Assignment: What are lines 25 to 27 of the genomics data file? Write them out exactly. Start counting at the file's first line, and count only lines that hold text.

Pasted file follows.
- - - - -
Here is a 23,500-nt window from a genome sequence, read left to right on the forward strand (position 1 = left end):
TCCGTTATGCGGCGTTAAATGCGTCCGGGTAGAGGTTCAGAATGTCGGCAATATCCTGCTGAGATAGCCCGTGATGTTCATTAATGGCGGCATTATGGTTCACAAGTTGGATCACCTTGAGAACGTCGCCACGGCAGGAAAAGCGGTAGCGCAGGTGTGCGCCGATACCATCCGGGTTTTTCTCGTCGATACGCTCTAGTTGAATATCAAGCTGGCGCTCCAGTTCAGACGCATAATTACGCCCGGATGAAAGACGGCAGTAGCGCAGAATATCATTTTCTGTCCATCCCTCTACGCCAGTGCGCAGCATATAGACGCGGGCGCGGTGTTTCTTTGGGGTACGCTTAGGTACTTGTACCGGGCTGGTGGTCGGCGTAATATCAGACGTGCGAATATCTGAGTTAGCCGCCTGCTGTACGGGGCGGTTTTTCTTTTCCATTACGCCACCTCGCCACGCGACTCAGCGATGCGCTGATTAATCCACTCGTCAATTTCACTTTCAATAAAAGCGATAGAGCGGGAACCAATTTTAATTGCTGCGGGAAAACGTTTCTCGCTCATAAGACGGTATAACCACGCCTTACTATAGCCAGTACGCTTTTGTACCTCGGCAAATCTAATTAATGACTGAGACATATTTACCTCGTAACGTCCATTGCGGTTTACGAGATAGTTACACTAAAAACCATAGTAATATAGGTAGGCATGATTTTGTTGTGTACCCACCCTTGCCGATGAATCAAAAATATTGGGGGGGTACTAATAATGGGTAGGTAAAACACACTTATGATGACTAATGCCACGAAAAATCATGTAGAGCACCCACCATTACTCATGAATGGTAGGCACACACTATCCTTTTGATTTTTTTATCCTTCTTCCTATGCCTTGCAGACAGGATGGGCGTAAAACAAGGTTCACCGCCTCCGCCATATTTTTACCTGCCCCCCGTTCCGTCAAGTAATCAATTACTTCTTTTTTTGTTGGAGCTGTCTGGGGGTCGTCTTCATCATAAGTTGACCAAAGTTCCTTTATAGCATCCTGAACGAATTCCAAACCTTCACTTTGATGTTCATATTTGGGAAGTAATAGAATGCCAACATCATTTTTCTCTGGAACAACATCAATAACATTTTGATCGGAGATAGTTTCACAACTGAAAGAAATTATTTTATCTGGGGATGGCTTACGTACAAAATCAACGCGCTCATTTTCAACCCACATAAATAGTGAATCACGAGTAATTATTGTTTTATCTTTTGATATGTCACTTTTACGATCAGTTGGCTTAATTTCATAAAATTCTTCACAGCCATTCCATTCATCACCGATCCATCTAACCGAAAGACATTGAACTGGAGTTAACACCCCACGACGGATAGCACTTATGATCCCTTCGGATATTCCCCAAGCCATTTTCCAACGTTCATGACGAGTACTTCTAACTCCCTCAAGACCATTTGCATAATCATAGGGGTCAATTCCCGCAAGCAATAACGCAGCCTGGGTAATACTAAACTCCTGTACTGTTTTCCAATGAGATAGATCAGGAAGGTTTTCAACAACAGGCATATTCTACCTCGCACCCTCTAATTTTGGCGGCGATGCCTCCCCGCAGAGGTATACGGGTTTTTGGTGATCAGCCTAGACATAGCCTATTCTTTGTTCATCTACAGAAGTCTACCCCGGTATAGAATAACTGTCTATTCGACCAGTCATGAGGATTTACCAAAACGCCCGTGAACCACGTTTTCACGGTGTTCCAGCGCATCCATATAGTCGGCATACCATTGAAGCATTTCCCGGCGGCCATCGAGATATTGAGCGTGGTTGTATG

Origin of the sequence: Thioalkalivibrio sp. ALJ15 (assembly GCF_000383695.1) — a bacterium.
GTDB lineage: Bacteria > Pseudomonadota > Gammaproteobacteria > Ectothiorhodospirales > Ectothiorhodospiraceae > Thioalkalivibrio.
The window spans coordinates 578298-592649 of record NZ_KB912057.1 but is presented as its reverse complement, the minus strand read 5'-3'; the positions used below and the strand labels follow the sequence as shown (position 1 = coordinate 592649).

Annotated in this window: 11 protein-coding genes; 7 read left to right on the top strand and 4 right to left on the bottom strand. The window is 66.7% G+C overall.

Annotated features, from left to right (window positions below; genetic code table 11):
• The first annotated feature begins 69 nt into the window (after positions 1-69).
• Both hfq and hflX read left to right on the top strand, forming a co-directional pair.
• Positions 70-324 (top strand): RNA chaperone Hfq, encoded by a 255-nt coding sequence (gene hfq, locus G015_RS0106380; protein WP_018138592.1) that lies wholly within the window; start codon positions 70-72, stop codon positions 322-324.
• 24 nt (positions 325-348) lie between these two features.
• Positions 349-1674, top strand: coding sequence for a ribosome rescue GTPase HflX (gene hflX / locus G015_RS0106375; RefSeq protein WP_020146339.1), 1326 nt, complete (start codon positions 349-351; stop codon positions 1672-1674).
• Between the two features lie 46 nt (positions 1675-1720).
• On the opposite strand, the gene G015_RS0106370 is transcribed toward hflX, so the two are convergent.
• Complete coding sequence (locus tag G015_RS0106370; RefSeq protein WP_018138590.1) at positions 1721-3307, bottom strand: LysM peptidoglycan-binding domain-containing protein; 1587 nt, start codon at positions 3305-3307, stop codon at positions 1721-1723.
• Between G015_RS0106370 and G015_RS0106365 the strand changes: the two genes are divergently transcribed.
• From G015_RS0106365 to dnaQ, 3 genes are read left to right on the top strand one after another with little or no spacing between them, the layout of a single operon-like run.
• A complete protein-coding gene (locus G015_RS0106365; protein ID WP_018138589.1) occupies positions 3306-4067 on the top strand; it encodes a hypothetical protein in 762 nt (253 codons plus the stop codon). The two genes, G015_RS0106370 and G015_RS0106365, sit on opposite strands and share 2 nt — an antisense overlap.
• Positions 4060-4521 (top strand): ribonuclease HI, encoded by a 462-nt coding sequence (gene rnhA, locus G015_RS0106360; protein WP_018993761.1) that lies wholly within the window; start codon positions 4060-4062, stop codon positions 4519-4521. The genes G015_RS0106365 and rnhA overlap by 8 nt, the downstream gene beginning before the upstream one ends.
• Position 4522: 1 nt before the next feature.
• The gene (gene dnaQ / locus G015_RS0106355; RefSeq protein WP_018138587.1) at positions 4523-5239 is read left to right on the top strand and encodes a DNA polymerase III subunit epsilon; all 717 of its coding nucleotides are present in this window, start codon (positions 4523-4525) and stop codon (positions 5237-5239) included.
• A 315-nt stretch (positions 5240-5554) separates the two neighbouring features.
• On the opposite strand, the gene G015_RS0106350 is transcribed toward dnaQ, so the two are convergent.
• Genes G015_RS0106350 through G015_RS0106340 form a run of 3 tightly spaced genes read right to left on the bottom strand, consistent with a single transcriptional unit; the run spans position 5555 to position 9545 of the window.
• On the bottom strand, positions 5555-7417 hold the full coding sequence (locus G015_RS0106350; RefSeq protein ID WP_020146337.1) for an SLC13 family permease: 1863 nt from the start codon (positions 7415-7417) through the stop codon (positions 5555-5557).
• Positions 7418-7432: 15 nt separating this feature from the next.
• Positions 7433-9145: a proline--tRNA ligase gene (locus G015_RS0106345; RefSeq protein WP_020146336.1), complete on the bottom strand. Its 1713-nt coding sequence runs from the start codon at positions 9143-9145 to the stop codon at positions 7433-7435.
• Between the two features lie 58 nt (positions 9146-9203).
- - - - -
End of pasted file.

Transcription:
• On the bottom strand, positions 5555-7417 hold the full coding sequence (locus G015_RS0106350; RefSeq protein ID WP_020146337.1) for an SLC13 family permease: 1863 nt from the start codon (positions 7415-7417) through the stop codon (positions 5555-5557).
• Positions 7418-7432: 15 nt separating this feature from the next.
• Positions 7433-9145: a proline--tRNA ligase gene (locus G015_RS0106345; RefSeq protein WP_020146336.1), complete on the bottom strand. Its 1713-nt coding sequence runs from the start codon at positions 9143-9145 to the stop codon at positions 7433-7435.